02  exec sql GET DIAGNOSTICS :Rows = ROW_COUNT ;
03  dsply ('No. of rows deleted = ' + %char(Rows)) ;

As the first record in the file has zero in FLD1, you will not be surprised to learn that the Display operation code displays:

   DSPLY  No. of rows deleted = 6

With knowing how many rows have been inserted, fetched, updated, and/or deleted you can give this information to the user of the program or use it to condition other processing a more complex program than the examples I have given above.

 

You can learn more about GET DIAGNOSTICS on the IBM website here.

 

This article was written for IBM i 7.2, and it should work with earlier releases too.

9 comments:

  1. You don't need get diagnostics to get the number of processed rows -> Variable "SQLER3" contains the number of updated/inserted/deleted/selected rows

    http://www-01.ibm.com/support/knowledgecenter/ssw_i5_54/db2/rbafzmstfielddescsqlca.htm

    SQLER3 For a CONNECT for status statement, SQLERRD(3) contains information on the connection status. See CONNECT (Type 2) for more information.

    For INSERT, UPDATE, REFRESH, and DELETE, shows the number of rows affected.

    For a FETCH statement, SQLERRD(3) contains the number of rows fetched.

    For the PREPARE statement, contains the estimated number of rows selected. If the number of rows is greater than 2 147 483 647, then 2 147 483 647 is returned.


    BR,
    Sam

    ReplyDelete
    Replies
    1. I believe SQLERRD(3) is only associated with the PREPARE statement. Simon's method would work with any embedded SQL.

      Delete
    2. Nope: sqlerrd(3) works exactly as described.Source: I've used it for several years.

      Delete
  2. Great article as usual Simon!!! Thanks!!!

    ReplyDelete
  3. That is correct - row count can be retrieved from the SQLCA as well. However the GET DIAGNOSTICS statement provides access to a superset of information contained in the SQLCA. This is because the SQLCA is limited in size, so is not really extensible to provide more information to an application. The SQL DIAGNOSTICS AREA however, is not limited by size, allowing GET DIAGNOSTICS to provide more information.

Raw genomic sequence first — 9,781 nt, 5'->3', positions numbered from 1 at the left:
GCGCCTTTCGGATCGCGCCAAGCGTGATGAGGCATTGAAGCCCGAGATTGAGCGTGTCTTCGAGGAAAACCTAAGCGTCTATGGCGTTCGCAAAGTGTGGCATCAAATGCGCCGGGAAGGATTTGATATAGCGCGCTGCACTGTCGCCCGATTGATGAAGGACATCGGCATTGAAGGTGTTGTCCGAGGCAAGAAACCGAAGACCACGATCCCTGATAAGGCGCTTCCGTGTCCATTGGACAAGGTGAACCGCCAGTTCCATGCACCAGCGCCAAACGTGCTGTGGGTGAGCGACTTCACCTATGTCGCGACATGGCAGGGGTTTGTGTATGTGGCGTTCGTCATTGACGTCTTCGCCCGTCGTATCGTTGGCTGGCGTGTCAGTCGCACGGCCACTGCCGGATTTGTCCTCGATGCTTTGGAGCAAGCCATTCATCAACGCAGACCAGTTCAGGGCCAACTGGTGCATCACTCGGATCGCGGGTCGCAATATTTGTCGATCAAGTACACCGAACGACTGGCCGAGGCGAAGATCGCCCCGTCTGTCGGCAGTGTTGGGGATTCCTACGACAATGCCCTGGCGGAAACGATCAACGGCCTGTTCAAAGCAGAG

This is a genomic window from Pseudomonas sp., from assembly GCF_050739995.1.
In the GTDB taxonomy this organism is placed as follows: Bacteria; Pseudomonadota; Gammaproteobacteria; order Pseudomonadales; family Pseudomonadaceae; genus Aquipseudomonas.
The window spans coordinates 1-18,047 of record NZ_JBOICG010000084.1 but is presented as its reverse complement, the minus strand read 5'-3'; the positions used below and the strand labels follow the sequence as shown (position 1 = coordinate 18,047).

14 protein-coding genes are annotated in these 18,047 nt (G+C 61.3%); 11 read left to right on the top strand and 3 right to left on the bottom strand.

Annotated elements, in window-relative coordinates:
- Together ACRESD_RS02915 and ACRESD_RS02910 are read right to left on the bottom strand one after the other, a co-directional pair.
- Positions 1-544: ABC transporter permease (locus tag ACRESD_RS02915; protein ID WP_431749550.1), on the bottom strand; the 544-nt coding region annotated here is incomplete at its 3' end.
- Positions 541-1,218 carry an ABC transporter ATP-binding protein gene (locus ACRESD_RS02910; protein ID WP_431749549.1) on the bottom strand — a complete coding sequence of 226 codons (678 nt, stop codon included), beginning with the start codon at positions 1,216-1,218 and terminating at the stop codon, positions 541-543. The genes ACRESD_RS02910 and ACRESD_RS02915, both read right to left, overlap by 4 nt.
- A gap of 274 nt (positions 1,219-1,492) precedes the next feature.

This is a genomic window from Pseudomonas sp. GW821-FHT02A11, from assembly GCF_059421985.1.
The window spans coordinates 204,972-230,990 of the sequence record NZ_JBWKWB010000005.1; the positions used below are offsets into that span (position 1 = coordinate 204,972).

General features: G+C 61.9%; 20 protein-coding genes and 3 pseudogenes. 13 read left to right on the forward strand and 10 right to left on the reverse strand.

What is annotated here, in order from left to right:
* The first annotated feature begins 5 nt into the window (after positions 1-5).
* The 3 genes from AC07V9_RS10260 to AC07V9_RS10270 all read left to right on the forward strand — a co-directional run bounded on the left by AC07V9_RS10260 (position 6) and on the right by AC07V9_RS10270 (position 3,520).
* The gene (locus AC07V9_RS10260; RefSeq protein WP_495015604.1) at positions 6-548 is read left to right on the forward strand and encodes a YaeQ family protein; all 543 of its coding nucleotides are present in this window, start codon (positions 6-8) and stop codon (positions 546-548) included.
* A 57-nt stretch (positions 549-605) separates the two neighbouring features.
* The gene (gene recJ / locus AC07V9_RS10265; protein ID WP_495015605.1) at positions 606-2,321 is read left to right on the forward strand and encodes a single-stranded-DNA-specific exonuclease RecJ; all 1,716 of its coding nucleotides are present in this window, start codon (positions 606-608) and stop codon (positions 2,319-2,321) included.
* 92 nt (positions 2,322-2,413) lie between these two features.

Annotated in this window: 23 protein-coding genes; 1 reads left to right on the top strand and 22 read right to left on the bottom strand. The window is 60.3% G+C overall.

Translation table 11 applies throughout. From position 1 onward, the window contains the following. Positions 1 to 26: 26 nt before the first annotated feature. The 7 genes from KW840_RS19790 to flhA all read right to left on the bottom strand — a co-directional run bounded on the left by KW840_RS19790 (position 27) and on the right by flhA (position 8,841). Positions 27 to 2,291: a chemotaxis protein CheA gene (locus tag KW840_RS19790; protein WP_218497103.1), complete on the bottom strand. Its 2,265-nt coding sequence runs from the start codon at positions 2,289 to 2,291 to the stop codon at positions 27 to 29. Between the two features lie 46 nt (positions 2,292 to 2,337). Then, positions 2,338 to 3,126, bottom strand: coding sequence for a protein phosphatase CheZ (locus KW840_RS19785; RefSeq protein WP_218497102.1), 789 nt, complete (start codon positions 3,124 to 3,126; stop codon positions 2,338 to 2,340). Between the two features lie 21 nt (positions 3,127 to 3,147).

https://www-01.ibm.com/support/knowledgecenter/ssw_ibm_i_72/rzajp/rzajpdiagnostics.htm

    >> The SQL diagnostics area is used to keep the returned information
    >> for an SQL statement that has been run in a program. It contains
    >> all the information that is available to you as an application
    >> programmer through the SQLCA.

    Simon, Here is an unrelated comment. In your example there is a test for SQLCOD <> 0 after the FETCH. I believe a statement can be successful (in this case rows are fetched) but certain warning conditions can return a positive SQLCOD (SQLCODE) value. If using the SQLCA interface, the SQLSTATE value may specify the specific warning condition, as well as the array of single character SQLWARN values. If using GET DIAGNOSTICS, the RETURNED_SQLSTATE can be used to determing the specific condition (there may be other GET DIAGNOSTICS options that apply - I didn't check). But my main point is that a positive SQLCOD value should not necessarily be considered an error condition.

    ReplyDelete
  4. I use this all the time to loop on the number of rows I return in a for loop

    ReplyDelete
  5. Zwargbart “Tingel” LaibachApril 16, 2015 at 5:06 AM

    This is very helpful. Thanks!

    ReplyDelete
  6. Isn't this cleaner and better? No dow 1=1, which would get you laughed out of any other language group.

    07 exec sql FETCH C0 FOR 10 ROWS
    INTO :TestFile_ds ;
    08 dow (SQLCOD <> 0) ;
    11 exec sql GET DIAGNOSTICS :Rows = ROW_COUNT ;
    12 dsply ('No. of rows in array = ' + %char(Rows)) ;
    07 exec sql FETCH C0 FOR 10 ROWS
    INTO :TestFile_ds ;
    xx enddo

    ReplyDelete
    Replies
    1. Actually not all "language group" would laugh at this. Some, even those considered experts, use it in places I've seen.

      I think it's better practice to use a more meaningful condition that says something about the code. But some conditions are just too complex.

      Maybe a max of a million or something...

      Delete